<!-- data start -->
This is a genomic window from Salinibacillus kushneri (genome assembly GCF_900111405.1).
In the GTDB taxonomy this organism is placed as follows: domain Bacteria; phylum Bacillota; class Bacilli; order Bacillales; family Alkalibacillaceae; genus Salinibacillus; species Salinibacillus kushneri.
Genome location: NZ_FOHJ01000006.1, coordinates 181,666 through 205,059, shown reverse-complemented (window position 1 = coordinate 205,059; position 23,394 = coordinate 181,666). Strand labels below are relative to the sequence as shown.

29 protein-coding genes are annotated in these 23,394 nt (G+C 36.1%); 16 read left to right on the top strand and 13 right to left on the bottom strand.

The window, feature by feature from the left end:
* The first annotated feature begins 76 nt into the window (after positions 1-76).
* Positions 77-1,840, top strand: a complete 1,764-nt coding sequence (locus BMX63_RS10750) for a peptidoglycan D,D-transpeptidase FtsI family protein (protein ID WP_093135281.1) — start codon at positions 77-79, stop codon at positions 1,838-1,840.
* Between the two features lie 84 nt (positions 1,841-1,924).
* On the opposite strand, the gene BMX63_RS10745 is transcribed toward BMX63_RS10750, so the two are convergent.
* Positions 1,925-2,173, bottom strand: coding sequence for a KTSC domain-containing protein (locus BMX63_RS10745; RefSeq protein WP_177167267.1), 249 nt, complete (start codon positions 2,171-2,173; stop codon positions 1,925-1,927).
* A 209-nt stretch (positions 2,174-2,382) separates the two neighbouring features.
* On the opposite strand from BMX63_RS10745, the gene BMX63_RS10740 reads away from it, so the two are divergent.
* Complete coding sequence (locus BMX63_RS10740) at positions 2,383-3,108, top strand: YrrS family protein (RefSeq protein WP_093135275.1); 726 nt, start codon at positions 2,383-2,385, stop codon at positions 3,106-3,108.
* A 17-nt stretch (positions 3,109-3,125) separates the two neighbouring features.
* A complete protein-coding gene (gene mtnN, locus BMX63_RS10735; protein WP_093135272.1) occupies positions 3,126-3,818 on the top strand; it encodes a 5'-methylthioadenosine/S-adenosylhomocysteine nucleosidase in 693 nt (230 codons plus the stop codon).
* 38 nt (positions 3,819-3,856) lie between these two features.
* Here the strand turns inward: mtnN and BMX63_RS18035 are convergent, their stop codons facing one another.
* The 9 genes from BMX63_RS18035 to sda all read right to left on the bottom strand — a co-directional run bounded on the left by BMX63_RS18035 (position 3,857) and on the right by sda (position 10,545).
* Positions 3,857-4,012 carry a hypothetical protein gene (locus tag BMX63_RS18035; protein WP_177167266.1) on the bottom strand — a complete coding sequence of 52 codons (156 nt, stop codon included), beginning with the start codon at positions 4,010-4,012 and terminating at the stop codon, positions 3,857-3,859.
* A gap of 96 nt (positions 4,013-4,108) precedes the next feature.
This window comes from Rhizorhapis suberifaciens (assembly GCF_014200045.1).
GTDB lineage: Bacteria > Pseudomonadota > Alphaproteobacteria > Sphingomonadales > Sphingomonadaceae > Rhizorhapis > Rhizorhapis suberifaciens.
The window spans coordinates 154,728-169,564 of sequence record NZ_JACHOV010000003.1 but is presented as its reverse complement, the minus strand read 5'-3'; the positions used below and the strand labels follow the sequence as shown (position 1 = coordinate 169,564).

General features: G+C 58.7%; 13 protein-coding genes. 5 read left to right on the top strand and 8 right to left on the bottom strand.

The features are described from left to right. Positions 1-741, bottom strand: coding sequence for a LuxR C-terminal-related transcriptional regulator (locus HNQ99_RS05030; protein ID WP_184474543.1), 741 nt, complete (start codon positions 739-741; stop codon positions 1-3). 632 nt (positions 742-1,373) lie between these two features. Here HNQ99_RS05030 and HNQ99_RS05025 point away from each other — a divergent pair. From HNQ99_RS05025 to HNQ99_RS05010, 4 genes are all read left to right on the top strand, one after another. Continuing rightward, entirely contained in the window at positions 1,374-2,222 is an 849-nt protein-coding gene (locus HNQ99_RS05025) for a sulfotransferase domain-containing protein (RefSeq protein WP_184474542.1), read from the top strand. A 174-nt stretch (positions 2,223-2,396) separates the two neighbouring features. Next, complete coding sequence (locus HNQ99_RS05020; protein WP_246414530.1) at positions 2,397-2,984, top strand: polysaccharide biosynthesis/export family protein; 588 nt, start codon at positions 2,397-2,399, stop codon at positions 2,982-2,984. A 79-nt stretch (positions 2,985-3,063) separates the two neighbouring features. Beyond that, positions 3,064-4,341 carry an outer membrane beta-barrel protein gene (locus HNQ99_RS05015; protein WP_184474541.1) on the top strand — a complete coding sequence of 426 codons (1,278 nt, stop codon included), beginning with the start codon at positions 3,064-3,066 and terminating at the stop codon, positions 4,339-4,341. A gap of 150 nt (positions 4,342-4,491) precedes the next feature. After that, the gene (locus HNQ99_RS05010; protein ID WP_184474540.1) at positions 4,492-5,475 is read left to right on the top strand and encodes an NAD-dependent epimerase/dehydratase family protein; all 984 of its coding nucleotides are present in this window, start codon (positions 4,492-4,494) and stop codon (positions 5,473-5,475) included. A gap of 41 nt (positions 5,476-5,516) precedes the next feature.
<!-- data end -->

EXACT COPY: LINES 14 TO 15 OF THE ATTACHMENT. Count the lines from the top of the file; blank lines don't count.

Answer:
* A 17-nt stretch (positions 3,109-3,125) separates the two neighbouring features.
* A complete protein-coding gene (gene mtnN, locus BMX63_RS10735; protein WP_093135272.1) occupies positions 3,126-3,818 on the top strand; it encodes a 5'-methylthioadenosine/S-adenosylhomocysteine nucleosidase in 693 nt (230 codons plus the stop codon).